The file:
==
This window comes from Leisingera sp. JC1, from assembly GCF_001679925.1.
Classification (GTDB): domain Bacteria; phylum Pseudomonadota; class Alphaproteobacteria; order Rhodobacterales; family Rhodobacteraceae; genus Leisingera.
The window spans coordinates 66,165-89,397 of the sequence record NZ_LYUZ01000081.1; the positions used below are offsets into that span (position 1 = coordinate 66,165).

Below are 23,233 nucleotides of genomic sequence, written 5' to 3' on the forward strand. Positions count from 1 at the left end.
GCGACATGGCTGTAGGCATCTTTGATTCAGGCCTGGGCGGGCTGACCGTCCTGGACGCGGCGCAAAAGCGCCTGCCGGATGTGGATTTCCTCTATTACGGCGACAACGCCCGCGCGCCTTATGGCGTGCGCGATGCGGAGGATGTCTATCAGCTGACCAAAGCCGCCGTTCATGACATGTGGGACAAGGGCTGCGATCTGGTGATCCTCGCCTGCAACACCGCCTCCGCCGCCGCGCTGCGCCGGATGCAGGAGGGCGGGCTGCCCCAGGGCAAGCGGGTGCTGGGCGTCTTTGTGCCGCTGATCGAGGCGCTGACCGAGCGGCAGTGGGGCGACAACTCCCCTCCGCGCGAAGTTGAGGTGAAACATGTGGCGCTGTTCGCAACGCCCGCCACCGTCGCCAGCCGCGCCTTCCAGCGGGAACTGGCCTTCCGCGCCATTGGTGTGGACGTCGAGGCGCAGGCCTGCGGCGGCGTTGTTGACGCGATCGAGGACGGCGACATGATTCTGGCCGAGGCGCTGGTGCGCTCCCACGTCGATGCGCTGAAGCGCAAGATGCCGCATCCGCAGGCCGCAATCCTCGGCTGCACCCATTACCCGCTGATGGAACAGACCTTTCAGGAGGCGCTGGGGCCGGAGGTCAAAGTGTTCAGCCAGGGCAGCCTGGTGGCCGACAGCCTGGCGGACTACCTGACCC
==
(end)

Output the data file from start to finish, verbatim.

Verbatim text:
This window comes from Leisingera sp. JC1, from assembly GCF_001679925.1.
Classification (GTDB): domain Bacteria; phylum Pseudomonadota; class Alphaproteobacteria; order Rhodobacterales; family Rhodobacteraceae; genus Leisingera.
The window spans coordinates 66,165-89,397 of the sequence record NZ_LYUZ01000081.1; the positions used below are offsets into that span (position 1 = coordinate 66,165).

Below are 23,233 nucleotides of genomic sequence, written 5' to 3' on the forward strand. Positions count from 1 at the left end.
GCGACATGGCTGTAGGCATCTTTGATTCAGGCCTGGGCGGGCTGACCGTCCTGGACGCGGCGCAAAAGCGCCTGCCGGATGTGGATTTCCTCTATTACGGCGACAACGCCCGCGCGCCTTATGGCGTGCGCGATGCGGAGGATGTCTATCAGCTGACCAAAGCCGCCGTTCATGACATGTGGGACAAGGGCTGCGATCTGGTGATCCTCGCCTGCAACACCGCCTCCGCCGCCGCGCTGCGCCGGATGCAGGAGGGCGGGCTGCCCCAGGGCAAGCGGGTGCTGGGCGTCTTTGTGCCGCTGATCGAGGCGCTGACCGAGCGGCAGTGGGGCGACAACTCCCCTCCGCGCGAAGTTGAGGTGAAACATGTGGCGCTGTTCGCAACGCCCGCCACCGTCGCCAGCCGCGCCTTCCAGCGGGAACTGGCCTTCCGCGCCATTGGTGTGGACGTCGAGGCGCAGGCCTGCGGCGGCGTTGTTGACGCGATCGAGGACGGCGACATGATTCTGGCCGAGGCGCTGGTGCGCTCCCACGTCGATGCGCTGAAGCGCAAGATGCCGCATCCGCAGGCCGCAATCCTCGGCTGCACCCATTACCCGCTGATGGAACAGACCTTTCAGGAGGCGCTGGGGCCGGAGGTCAAAGTGTTCAGCCAGGGCAGCCTGGTGGCCGACAGCCTGGCGGACTACCTGACCC